San José (AFP) – Veterinarian Carmen Soto is gently swabbing what is left of Grecia the toucan’s bright beak, preparing to fit him with a prosthesis to replace the part hacked off by vandals.
The images of the bird’s mutilated red-and-yellow beak caused outrage last month in Costa Rica, where donations for a prosthesis came pouring in after his story went viral on social media — a new weapon in the fight against the age-old problem of animal cruelty in Latin America.
Appalled citizens sent in $3,000 to outfit Grecia with a prosthetic beak after a gang of rowdy youths attacked the bird, which activists say is a sort of half-wild, half-tame mascot for the central town of Grecia.
A similar case shook Honduras in January, when a group of young people blew up a stray dog with fireworks and posted a video online.
And in Peru, social media users were repulsed when a man whose children had been bitten by the neighbour’s dog claimed revenge by tying the animal to the back of his car and dragging him through the street.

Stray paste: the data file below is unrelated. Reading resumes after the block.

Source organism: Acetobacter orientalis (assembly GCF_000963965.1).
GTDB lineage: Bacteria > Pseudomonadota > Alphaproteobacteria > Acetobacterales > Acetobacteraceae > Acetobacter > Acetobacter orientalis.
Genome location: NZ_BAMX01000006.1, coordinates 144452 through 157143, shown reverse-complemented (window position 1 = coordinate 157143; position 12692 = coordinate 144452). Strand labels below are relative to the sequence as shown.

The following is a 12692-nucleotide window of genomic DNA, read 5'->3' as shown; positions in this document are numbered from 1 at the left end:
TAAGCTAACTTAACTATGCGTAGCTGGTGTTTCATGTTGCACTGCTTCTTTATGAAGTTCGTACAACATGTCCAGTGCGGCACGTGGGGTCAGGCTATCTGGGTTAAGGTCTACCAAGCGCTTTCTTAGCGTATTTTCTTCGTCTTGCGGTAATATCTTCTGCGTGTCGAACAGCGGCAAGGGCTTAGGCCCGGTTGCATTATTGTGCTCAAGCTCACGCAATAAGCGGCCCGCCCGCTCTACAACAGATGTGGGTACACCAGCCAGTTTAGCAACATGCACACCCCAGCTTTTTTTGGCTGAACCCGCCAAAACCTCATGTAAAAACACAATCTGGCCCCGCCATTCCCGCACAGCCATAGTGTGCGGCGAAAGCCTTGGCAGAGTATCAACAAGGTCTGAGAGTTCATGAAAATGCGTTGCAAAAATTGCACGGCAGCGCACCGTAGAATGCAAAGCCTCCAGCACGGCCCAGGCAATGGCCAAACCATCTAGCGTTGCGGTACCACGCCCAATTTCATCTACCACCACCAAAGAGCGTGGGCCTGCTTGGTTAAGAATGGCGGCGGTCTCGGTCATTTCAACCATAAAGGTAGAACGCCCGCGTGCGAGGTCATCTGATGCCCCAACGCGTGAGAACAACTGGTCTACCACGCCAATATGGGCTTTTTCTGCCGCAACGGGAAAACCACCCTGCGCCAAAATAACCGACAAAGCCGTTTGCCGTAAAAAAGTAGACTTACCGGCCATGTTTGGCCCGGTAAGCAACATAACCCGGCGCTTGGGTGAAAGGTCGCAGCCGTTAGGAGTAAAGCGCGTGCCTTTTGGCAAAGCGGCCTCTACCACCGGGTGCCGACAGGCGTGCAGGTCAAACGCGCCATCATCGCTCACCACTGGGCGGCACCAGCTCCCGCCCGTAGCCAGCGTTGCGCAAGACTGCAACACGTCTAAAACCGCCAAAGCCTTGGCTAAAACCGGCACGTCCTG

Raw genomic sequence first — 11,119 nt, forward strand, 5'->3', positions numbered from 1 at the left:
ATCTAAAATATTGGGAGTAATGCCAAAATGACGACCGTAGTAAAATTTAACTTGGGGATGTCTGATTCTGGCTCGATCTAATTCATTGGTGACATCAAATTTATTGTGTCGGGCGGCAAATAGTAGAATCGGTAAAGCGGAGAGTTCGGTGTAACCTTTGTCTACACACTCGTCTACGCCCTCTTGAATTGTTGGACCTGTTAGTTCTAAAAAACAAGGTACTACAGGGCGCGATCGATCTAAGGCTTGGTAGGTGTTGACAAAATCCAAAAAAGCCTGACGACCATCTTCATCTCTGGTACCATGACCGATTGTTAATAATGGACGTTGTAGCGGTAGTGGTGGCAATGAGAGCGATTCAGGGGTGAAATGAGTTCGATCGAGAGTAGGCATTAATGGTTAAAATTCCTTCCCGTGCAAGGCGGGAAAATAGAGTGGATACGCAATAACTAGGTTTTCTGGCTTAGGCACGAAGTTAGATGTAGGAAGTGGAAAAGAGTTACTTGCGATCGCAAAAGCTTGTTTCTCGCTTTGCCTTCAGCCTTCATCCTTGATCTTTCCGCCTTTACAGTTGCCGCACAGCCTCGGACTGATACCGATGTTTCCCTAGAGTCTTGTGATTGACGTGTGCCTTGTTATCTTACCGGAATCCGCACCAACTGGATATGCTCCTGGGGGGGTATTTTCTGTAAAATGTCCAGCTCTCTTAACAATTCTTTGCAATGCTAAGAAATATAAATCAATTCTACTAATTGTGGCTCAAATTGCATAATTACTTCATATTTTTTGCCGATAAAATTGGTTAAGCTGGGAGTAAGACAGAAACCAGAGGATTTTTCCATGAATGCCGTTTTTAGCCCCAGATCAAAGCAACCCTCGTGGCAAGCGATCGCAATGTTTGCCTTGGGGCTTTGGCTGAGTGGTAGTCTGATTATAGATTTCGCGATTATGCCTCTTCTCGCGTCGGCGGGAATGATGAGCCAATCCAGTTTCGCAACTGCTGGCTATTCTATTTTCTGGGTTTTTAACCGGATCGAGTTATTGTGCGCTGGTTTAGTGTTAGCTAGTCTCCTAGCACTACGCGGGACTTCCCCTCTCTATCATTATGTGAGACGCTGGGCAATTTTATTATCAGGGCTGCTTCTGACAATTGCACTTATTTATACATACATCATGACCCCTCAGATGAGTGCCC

Such cases usually go unpunished in Latin America, where laws against animal cruelty are mostly weak or non-existent.
The network of organisations fighting the phenomenon is also small and underfunded.
But social media is changing that, said Cynthia Dent, executive director for the Humane Society International in Latin America.
“Twitter and Facebook have increased our awareness of cases of cruelty in Latin America, said Dent from the Costa Rican capital San Jose, the group’s regional headquarters.
“In the past we would only hear about it when there was a case reported in the press. But now we have outraged people who take advantage of social media to highlight these cases of cruelty and join forces against them.”
Those protests are starting to spill over from the Internet to the street, pressuring the authorities to act.
“The visibility that social networks give to animal cruelty puts more pressure to pass laws,” Dent told AFP.